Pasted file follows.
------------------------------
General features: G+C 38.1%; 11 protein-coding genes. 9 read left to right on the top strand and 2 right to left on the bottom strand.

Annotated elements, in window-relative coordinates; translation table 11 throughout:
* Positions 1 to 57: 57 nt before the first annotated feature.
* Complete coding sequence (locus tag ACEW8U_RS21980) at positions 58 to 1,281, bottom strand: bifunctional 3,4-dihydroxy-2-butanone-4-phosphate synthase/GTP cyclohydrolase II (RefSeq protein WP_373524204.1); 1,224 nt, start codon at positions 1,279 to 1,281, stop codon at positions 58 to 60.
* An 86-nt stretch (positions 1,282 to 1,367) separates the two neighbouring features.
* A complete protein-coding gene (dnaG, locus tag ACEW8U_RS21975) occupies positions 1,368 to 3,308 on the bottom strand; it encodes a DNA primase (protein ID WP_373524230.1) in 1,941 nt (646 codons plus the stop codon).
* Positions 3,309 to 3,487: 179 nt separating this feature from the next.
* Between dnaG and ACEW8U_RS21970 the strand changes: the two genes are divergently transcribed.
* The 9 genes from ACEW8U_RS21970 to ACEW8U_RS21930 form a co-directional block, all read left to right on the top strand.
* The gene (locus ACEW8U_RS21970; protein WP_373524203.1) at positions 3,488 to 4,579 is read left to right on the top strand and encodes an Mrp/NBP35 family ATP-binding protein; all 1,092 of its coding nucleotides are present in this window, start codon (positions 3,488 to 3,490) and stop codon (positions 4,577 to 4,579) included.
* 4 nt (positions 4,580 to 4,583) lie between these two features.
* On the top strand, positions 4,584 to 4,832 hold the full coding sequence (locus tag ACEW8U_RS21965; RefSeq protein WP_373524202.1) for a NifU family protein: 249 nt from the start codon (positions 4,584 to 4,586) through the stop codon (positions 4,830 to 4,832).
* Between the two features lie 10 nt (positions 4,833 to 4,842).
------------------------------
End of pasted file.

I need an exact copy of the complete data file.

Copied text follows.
General features: G+C 38.1%; 11 protein-coding genes. 9 read left to right on the top strand and 2 right to left on the bottom strand.

Annotated elements, in window-relative coordinates; translation table 11 throughout:
* Positions 1 to 57: 57 nt before the first annotated feature.
* Complete coding sequence (locus tag ACEW8U_RS21980) at positions 58 to 1,281, bottom strand: bifunctional 3,4-dihydroxy-2-butanone-4-phosphate synthase/GTP cyclohydrolase II (RefSeq protein WP_373524204.1); 1,224 nt, start codon at positions 1,279 to 1,281, stop codon at positions 58 to 60.
* An 86-nt stretch (positions 1,282 to 1,367) separates the two neighbouring features.
* A complete protein-coding gene (dnaG, locus tag ACEW8U_RS21975) occupies positions 1,368 to 3,308 on the bottom strand; it encodes a DNA primase (protein ID WP_373524230.1) in 1,941 nt (646 codons plus the stop codon).
* Positions 3,309 to 3,487: 179 nt separating this feature from the next.
* Between dnaG and ACEW8U_RS21970 the strand changes: the two genes are divergently transcribed.
* The 9 genes from ACEW8U_RS21970 to ACEW8U_RS21930 form a co-directional block, all read left to right on the top strand.
* The gene (locus ACEW8U_RS21970; protein WP_373524203.1) at positions 3,488 to 4,579 is read left to right on the top strand and encodes an Mrp/NBP35 family ATP-binding protein; all 1,092 of its coding nucleotides are present in this window, start codon (positions 3,488 to 3,490) and stop codon (positions 4,577 to 4,579) included.
* 4 nt (positions 4,580 to 4,583) lie between these two features.
* On the top strand, positions 4,584 to 4,832 hold the full coding sequence (locus tag ACEW8U_RS21965; RefSeq protein WP_373524202.1) for a NifU family protein: 249 nt from the start codon (positions 4,584 to 4,586) through the stop codon (positions 4,830 to 4,832).
* Between the two features lie 10 nt (positions 4,833 to 4,842).